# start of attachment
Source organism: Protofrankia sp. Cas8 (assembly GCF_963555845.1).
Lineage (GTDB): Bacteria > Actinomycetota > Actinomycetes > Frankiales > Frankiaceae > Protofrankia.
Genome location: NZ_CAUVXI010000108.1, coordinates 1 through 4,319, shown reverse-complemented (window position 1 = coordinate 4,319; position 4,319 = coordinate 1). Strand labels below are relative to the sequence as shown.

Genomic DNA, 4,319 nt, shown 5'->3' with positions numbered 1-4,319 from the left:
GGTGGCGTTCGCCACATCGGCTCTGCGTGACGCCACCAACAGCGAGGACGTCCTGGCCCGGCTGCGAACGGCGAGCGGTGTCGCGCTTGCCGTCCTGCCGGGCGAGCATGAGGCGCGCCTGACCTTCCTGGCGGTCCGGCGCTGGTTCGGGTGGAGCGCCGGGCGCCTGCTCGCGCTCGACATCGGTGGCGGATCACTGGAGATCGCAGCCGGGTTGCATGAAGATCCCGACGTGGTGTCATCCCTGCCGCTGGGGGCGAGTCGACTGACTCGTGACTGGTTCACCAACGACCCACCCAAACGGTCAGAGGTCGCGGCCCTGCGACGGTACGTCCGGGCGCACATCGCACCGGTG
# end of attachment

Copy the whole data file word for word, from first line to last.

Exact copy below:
Source organism: Protofrankia sp. Cas8 (assembly GCF_963555845.1).
Lineage (GTDB): Bacteria > Actinomycetota > Actinomycetes > Frankiales > Frankiaceae > Protofrankia.
Genome location: NZ_CAUVXI010000108.1, coordinates 1 through 4,319, shown reverse-complemented (window position 1 = coordinate 4,319; position 4,319 = coordinate 1). Strand labels below are relative to the sequence as shown.

Genomic DNA, 4,319 nt, shown 5'->3' with positions numbered 1-4,319 from the left:
GGTGGCGTTCGCCACATCGGCTCTGCGTGACGCCACCAACAGCGAGGACGTCCTGGCCCGGCTGCGAACGGCGAGCGGTGTCGCGCTTGCCGTCCTGCCGGGCGAGCATGAGGCGCGCCTGACCTTCCTGGCGGTCCGGCGCTGGTTCGGGTGGAGCGCCGGGCGCCTGCTCGCGCTCGACATCGGTGGCGGATCACTGGAGATCGCAGCCGGGTTGCATGAAGATCCCGACGTGGTGTCATCCCTGCCGCTGGGGGCGAGTCGACTGACTCGTGACTGGTTCACCAACGACCCACCCAAACGGTCAGAGGTCGCGGCCCTGCGACGGTACGTCCGGGCGCACATCGCACCGGTG